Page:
Lail Stockfish / Roundup
The Center for the Sciences (CFS) has brought state-of-the-art technology, unity amongst the science departments, and a pride worthy planetarium to the Pierce College campus, but not without sacrifice.
Professor of Biology, Pat Farris has had to close the doors and pack-up the contents of the long standing Life Science Museum, that she has curated for about eight years.
The room with the evolution depicting painting on the wall dated back to 1968 exhibited stuffed animals, geological artifacts and a 13 foot long, 8 foot tall accurate replica of an Allosaurus.
It was easily accessible and open Monday through Thursday from 8 a.m. to 4:30 p.m., but according to Farris it was rarely used.
“I would use it for my bird watching class, and the Child Development Center would bring the little kids, but I don’t know if that many people really used it or if people even knew it was there,” said Farris.
According to the Pierce College website the CFS took “nine years of planning, designing and constructing [and] $57 million,” yet the museum, which is now mostly in storage, didn’t make the move due to a lack of space in the new CFS.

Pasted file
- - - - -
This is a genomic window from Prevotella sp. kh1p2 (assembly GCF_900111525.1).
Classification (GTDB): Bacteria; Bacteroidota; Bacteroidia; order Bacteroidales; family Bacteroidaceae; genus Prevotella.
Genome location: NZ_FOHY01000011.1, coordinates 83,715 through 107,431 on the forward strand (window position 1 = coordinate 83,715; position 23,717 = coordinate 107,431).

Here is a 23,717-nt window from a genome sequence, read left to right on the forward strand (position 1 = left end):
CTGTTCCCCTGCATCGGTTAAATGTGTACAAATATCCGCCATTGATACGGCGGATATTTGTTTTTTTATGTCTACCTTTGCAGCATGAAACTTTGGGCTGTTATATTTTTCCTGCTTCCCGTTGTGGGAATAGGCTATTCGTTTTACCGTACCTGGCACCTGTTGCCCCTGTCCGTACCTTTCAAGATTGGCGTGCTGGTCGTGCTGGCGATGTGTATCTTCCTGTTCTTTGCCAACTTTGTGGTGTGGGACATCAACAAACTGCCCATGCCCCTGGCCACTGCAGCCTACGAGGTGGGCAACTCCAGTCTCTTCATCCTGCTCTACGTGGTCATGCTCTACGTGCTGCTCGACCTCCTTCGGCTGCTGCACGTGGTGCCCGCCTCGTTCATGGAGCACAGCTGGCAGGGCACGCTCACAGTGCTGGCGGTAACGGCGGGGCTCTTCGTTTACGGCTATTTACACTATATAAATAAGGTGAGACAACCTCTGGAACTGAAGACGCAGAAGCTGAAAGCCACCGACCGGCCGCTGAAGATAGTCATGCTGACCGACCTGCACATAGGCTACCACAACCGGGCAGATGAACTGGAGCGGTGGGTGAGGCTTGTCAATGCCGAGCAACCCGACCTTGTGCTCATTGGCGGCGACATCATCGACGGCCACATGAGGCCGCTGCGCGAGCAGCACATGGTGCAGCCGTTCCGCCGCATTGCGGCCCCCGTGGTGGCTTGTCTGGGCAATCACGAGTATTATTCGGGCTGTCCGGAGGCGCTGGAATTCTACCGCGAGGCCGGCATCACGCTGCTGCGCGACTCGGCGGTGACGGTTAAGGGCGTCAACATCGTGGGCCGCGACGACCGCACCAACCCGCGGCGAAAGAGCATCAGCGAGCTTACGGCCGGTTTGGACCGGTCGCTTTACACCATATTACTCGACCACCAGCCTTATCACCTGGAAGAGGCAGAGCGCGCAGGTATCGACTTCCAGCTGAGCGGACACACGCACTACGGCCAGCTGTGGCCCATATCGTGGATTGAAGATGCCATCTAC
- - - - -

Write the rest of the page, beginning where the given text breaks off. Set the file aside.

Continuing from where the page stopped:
“We’re really limited with space down here because we’re sharing with so many departments,” she said.
Andrew Ramsay, deputy to the college project manager of Swinerton Inc., indicated in an email that the reason for the space constraint had to do with escalating prices from the time the original plans were produced in 2004 -2005 until the start of construction a few years later.
“Budget constraints dictated that the new facility could not incorporate all the space requirements of every department. The CFS user group task force (representing the various departments in the building) had to decide on its priorities and the final design of the building reflects those priorities,” he wrote in the e-mail.
While Farris expressed disappointment, she thinks the contents of the museum, that are being kept in storage, might get used more often by other teachers because they’re more accessible.
“It’s a little sad to see it go because it was our own little museum and somebody put a lot of work into it, but it is what it is, and at least other classes might use more of the specimens,” she said.
According to David Tsao, college project manager for Swinerton Inc., the “north-a-mall,” where the old science buildings are, is not set for construction until next month, in the mean time the life science department will be looking for a new home for that Allosaurus.